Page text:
About 340 cars damaged by a massive flood at UCLA will be available for pickup by their owners Tuesday morning at parking lots next to Jackie Robinson Stadium, a university spokesman said.
The vehicles will be available Tuesday from 10 a.m. to 5 p.m. and Wednesday, Thursday and Friday from 8 a.m. to 5 p.m., spokesman Tod Tamberg said.
"There could be cars with water that went halfway up the wheel,” he previously told The Times. “The owners may be able to drive those off, and if they do that will be terrific. For others, it will be a tough day emotionally to see their car ruined."
When owners descend on the lot Tuesday, it will have been a week since they last saw their cars. A water-main break on Sunset Boulevard created a massive sinkhole and flooded several structures at UCLA, including parking lots 4 and 7.
Tamberg said Monday that all the cars had been towed from the two structures, and water was completely drained from both facilities. The lower garage levels had been submerged to the ceiling.
About 600 undamaged cars had already been towed to UCLA Lot 36, and as of Monday afternoon, about 130 remained on the lot, Tamberg said.
In addition to the two parking structures, the millions of gallons of water released by the break flooded several other campus buildings, including Pauley Pavilion – the school's storied basketball arena.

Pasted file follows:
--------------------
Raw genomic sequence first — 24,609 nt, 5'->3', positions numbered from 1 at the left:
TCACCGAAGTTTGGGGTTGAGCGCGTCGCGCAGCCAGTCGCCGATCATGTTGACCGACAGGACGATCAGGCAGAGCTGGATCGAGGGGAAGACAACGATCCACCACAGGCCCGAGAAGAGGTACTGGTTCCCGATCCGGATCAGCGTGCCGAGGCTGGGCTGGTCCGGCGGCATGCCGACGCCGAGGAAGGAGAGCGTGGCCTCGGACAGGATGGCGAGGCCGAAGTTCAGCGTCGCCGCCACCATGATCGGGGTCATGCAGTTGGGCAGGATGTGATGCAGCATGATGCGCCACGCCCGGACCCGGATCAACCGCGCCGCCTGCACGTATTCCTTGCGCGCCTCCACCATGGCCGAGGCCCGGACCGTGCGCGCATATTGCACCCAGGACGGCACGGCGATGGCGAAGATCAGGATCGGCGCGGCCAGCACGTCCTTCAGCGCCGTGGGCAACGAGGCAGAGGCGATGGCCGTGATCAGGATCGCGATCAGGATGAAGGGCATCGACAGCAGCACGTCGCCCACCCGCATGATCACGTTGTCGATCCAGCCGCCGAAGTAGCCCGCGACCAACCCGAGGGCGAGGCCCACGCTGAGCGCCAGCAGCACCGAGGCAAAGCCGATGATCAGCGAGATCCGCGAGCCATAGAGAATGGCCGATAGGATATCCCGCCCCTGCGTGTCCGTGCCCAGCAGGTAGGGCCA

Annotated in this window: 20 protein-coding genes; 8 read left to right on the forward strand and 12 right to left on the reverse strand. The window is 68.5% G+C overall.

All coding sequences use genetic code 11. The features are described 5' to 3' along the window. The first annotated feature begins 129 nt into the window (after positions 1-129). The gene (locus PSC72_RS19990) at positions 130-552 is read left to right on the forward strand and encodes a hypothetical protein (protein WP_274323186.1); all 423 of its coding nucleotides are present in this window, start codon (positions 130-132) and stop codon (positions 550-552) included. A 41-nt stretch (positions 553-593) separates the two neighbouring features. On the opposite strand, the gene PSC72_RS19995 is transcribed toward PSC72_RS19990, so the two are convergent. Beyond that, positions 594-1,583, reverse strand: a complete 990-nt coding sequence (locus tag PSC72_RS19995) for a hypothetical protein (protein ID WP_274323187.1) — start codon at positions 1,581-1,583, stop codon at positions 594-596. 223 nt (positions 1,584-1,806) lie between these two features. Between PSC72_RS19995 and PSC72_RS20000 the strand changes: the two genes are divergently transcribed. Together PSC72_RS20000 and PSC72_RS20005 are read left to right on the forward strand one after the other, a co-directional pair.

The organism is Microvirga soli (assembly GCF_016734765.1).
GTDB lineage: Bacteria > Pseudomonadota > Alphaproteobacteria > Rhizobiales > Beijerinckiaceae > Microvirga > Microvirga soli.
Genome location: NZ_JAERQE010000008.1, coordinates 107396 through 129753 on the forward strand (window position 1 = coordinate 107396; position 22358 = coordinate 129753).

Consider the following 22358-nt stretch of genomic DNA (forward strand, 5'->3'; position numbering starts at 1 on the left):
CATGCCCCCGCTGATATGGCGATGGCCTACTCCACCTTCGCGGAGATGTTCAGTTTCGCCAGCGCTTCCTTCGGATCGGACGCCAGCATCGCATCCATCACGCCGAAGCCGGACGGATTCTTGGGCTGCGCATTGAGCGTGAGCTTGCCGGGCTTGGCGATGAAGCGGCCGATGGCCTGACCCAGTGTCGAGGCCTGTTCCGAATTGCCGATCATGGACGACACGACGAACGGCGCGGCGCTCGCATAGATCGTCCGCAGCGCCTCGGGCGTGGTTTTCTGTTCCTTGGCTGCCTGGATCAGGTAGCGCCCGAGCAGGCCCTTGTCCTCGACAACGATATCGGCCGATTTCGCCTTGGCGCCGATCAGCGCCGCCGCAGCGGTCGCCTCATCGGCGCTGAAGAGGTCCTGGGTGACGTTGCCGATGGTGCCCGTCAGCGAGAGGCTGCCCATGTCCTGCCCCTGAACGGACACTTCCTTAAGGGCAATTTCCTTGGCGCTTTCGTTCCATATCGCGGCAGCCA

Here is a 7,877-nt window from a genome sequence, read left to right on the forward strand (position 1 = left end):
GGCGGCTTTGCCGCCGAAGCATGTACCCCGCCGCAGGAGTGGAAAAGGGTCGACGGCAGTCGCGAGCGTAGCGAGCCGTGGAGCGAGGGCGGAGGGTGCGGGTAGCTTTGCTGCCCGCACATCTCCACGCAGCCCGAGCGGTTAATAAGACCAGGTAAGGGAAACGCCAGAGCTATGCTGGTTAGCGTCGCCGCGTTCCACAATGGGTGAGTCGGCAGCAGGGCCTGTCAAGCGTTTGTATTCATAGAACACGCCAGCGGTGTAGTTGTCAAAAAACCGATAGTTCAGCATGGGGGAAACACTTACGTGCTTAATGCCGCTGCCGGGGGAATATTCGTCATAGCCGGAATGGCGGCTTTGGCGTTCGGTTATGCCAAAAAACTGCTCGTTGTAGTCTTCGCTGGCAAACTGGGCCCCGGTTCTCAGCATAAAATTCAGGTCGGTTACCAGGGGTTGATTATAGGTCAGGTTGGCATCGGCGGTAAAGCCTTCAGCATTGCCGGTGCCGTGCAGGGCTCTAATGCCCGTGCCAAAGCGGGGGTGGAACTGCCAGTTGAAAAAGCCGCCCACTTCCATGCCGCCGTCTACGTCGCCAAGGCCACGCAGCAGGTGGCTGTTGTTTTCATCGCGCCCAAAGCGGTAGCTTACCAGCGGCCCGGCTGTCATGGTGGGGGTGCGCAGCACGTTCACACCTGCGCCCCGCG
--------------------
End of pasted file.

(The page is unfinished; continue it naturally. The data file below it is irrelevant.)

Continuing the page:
Both UCLA Athletic Director Dan Guerrero and the mayor’s office have said the arena will be ready for the UCLA men’s and women’s basketball seasons.
The college has begun a "crowdfunding" campaign aimed at raising $1 million to help with repair work and victim assistance. By Monday it had raised more than $43,000.
Sunset Boulevard also reopened early Monday morning when crews finished repaving the stretch adjacent to the UCLA campus. The mayor’s office said drivers will be required to travel at reduced speeds on the affected part of the street, which will close overnight Friday and Saturday as crews continue final repairs, officials said.
The cause of the water-main break, which occurred at the juncture of two trunk lines running underneath Sunset, is under investigation. But Joe Ramallo, a spokesman for the Los Angeles Department of Water and Power, said "at this point, corrosion is suspected."
The DWP has tentatively assumed responsibility for at least some of the damage, making claim forms available online at http://www.ladwp.com/claims.
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